Washing car is part of maintenance routine Routinely having the outside of your car washed and waxed is not just a good idea for aesthetic reasons; it’s also a maintenance duty that should not be overlooked.
Having a dirty car is never a good thing. Salt on the road used to melt ice and snow during the winter months collects on the body of your car over time and, if left untreated, can cause rust to form much quicker than on routinely washed cars. Bird droppings, dirt and debris can also significantly affect your car’s paint, eventually leading to a dull look.
Mevlin McKay, owner of Quick N Brite Mobile Detail in Charlotte, N.C., recommends washing your car at least every other week. Waxing should be done on cars twice a year, he said.
Most car wash businesses offer a variety of washes, from basic to premium. A basic wash at a drive-thru shop can go for as low as $3, while a premium wash can be up to $20 or more.
To ensure your vehicle is properly cleaned, McKay suggests taking it to a qualified auto cleaner.
“Oftentimes when people clean the car themselves they use the wrong products,” he said. “Washing a car with dish detergent is a no-no. It has different chemicals that can scratch some of the paint off. Take care of your car and you’ll get your money back when you trade it in.”
— Angie Hicks
Hints from Heloise:
Certain dry cleaners will recycle hangers
Dear Readers: What do you do with all of those wire hangers hanging in your closet? Most recycling centers will not take them because of the protective plastic coating on them.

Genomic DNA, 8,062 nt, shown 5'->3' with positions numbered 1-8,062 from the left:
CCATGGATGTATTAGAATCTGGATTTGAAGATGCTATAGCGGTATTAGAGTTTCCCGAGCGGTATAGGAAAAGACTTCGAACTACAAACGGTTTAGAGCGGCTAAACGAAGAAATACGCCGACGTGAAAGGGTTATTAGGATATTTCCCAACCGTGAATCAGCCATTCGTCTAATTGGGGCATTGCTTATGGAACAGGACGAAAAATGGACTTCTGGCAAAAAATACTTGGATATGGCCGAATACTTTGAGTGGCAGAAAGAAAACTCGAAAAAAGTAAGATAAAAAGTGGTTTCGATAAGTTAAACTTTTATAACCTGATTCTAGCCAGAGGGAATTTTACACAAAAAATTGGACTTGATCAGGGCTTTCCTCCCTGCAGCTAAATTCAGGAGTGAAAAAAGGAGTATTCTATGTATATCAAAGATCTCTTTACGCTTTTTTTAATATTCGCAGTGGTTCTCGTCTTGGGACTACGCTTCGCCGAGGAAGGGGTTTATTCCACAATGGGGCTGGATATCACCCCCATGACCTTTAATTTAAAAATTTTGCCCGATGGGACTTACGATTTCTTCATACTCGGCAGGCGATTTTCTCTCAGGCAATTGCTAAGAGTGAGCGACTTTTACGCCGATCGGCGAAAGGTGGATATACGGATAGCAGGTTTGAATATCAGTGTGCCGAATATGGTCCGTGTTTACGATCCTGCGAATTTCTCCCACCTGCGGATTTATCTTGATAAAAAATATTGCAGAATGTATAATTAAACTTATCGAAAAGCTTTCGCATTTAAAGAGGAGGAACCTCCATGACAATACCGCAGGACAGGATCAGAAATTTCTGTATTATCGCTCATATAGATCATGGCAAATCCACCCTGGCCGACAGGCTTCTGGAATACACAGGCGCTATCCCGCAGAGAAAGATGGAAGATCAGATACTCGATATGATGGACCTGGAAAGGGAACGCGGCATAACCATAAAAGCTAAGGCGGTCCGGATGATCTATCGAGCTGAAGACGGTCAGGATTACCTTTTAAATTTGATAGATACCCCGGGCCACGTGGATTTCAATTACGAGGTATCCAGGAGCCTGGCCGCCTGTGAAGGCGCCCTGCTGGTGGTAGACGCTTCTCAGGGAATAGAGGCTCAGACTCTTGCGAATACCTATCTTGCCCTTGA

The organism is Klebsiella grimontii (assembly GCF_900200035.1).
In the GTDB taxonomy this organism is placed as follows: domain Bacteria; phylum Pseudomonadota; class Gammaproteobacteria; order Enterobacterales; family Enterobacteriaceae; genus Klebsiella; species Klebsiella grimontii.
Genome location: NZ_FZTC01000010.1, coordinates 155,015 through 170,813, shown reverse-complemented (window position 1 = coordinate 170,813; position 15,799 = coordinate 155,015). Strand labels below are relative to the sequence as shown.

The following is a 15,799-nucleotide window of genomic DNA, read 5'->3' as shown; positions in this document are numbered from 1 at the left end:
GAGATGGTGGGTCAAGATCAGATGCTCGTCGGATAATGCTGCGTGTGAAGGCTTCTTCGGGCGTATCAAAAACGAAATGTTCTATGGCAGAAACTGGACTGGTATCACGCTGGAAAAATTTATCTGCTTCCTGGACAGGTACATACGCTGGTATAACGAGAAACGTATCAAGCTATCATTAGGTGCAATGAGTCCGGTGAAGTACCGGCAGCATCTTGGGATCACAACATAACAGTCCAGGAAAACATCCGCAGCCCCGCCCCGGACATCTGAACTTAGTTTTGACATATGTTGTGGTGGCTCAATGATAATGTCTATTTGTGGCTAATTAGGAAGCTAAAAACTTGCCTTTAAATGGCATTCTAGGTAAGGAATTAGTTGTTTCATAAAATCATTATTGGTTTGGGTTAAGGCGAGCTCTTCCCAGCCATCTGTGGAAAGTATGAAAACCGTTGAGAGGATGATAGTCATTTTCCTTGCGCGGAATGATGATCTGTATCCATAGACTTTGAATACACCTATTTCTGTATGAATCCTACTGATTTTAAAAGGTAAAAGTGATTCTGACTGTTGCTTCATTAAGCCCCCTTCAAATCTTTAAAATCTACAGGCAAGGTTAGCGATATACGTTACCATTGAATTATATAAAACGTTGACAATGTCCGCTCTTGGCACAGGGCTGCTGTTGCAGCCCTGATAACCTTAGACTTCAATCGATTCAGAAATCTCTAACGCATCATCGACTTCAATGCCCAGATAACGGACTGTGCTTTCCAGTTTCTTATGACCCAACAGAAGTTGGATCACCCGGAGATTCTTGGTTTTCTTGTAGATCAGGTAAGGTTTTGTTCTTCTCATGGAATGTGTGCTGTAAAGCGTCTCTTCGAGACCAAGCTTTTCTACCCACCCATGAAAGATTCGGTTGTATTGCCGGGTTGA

The Drycleaning and Laundry Institute launched a nationwide campaign to reuse or recycle as many metal hangers as possible. Just last year, 25 million hangers were saved from going into landfills. Dry cleaners can sign up for this program, in which they agree to reuse hangers when possible and recycle others when they can.
You can go to www.DLICleanersCare.org for a list of cleaners that participate in this program. They will accept wire hangers and prevent tons (literally, 750 tons last year) of steel from ending up in landfills.
— King Features
‘Exotic’ vacation cruises Great Lakes in summer
Luxurious Great Lakes cruising is back for 2013, with Alpena, Mich., as a new cruise stop this year.
The most fantastic itinerary, aboard the 130-passenger Yorktown, is “From the St. Lawrence Seaway to Chicago: A Voyage Through the Inland Seas.” It is a 12-day cruise between Montreal and Chicago, with stops in Kingston and Port Weller, Ontario; Detroit; Alpena; Sault Ste. Marie; Mackinac Island; Charlevoix and Saugatuck in Michigan; and Chicago.
Departure dates are June 22, July 3, Aug. 26 and Sept. 6; price is $5,995 and up per person, based on double occupancy. Why so expensive? It’s an American-flagged, small vessel with an American crew on what is considered an exotic itinerary.
Another option is “Great Lakes Grand Discovery: A Voyage to the Five Inland Seas” that sails between Toronto and Duluth, Minn. for $5,595 and up.
For cruise details and booking, see www.greatlakescruising.com.
— Ellen Creager
Detroit Free Press